EB-5 Investor and Three Other Popular Immigration Programs Set to Sunset September 30 Unless Reauthorized by Congress

September 4th, 2015

Once again we are at that time of year when four popular programs – the EB-5 “Regional Center” Visa Program, the Conrad 30 Waiver Program for Foreign Physicians, the E-Verify Electronic Employment Verification Program, and the Religious Workers Immigrant Visa Program – will sunset unless reauthorized by Congress. All four programs have been extended numerous times, but often at the last minute and without any change. This year, as in the past, the climate surrounding any kind of immigration legislation makes reauthorization – never mind change to the programs – uncertain and complex.  Let’s take a look at the EB-5 and the Conrad Waiver programs.

EB-5 Program

The EB-5 program has received significant negative criticism over the past several years; many believe the program needs major changes including increasing the minimum investment, addition of integrity provisions, and redefining the certain provisions, including what is a targeted employment area (TEA).  As of this writing, parallel efforts to extend the program are underway in both chambers of Congress.

In the U.S. House of Representatives, two bills have been introduced.  The first, H.R. 616, the “American Entrepreneurship and Investment Act of 2015” would, in part:

  • make the Regional Center program permanent;
  • require EB-5 petition adjudication within 180 days;
  • exempt spouses and children of EB-5 immigrants from EB-5 admissions limits;
  • authorize concurrent adjustment of status filing;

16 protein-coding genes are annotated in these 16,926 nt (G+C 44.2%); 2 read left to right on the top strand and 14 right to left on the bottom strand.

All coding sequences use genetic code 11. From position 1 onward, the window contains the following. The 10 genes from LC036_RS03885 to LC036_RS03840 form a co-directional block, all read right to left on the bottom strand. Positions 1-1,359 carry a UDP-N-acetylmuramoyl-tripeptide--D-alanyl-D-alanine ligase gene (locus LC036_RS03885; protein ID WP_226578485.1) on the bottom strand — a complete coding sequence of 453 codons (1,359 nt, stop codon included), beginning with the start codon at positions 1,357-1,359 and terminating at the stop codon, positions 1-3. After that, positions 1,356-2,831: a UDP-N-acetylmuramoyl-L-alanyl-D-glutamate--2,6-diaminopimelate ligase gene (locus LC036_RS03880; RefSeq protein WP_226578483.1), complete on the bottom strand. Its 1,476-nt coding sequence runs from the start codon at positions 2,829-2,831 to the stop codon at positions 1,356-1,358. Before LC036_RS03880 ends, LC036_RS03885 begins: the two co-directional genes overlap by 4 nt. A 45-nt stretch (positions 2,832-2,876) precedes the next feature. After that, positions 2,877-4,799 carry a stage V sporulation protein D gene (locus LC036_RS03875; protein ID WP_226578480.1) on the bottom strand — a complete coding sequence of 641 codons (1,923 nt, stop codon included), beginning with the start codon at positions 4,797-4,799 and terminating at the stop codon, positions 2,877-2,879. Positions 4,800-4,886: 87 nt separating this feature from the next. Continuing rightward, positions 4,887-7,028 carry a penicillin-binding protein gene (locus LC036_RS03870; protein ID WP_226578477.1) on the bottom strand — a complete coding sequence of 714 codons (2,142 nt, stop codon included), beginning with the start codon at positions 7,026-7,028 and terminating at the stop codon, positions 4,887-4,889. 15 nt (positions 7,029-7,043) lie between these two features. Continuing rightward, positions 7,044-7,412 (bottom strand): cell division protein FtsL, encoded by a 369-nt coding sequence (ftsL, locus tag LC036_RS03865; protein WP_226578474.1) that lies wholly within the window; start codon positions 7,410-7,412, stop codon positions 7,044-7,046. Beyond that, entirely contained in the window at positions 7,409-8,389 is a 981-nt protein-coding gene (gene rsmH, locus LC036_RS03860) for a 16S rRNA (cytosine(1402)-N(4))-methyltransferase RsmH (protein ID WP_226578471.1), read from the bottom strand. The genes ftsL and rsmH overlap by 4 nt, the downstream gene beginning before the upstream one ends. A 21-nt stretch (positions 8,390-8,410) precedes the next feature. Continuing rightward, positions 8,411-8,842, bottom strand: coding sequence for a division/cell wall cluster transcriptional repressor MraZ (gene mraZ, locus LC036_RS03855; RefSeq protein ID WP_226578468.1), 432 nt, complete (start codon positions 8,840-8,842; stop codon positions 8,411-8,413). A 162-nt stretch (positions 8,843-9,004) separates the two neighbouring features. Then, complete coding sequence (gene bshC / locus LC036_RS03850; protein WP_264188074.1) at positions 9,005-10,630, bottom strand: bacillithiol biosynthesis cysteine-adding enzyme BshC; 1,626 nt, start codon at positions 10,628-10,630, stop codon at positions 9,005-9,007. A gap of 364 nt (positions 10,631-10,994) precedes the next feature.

• eliminate the per-country limit for employment-based immigrants and increase the per-country limit for family-based immigrants.

The second bill, the “EB-JOBS Act of 2015,” would:

  • extend and reform the EB-5 program;
  • create a new green card category for entrepreneurs who establish start-up businesses;
  • create a new green card category for certain treaty investors who have maintained their status for 10 years;
  • create a renewable reserve of 10,000 EB-5 visas upon exhaustion of the initial 10,000.

In the U.S. Senate, S. 1501, “American Job Creation and Investment Promotion Reform Act of 2015,” would, in part:

  • reauthorize the Regional Center program for 5 years;
  • increase the minimum TEA investment from $500,000 to $800,000 and non-TEA minimum investment from $1 million to $1.2 million;
  • eliminate state authority to certify TEAs;
  • limit high unemployment areas/TEA to a single census tract; and
  • create several different restrictions on indirect job creation calculations.

It is expected that these legislative efforts will combine at some point to fast-track an extension so that Congress can take a vote when members return to Washington after the August recess.

Conrad 30 Waiver Program

The Conrad 30 Program permits each state to support up to 30 foreign physicians for a waiver of the J-1 two-year home residence requirement that attached to the foreign physician’s visa status in exchange for the doctor’s two-year service in a medically underserved area in the United States.

A bill introduced in the Senate, S. 1189, “Conrad State 30 and Physician Access Act,” would:

  • remove the sunset provisions;
  • clarify requirements of the physician National Interest Waiver classification; and
  • make technical fixes, including confirming the ability of J-2 spouses to change status to classifications other than H-4.

NVC Corrects Erroneous Letters Indicating Possible Termination of Immigrant Visa Applications

September 4th, 2015

In July some visa applicants received e-mails from the National Visa Center (NVC) indicating that proceedings to terminate their immigrant visa application would commence, or that the application was being terminated for failure to contact the NVC within one year of notification of the availability of a visa, even when the individual or the attorney contacted the NVC within the one-year period. The NVC has since advised that is correcting the issue and is sending affected applicants a follow-up e-mail to let them know that their case is still in process, and that they should disregard the e-mail previously received.

Further clarification on the best process for reopening an erroneously terminated application is expected. A similar issue arose last year.

Certain DACA Recipients with Three-year EADS Must Return Them to USCIS

August 28th, 2015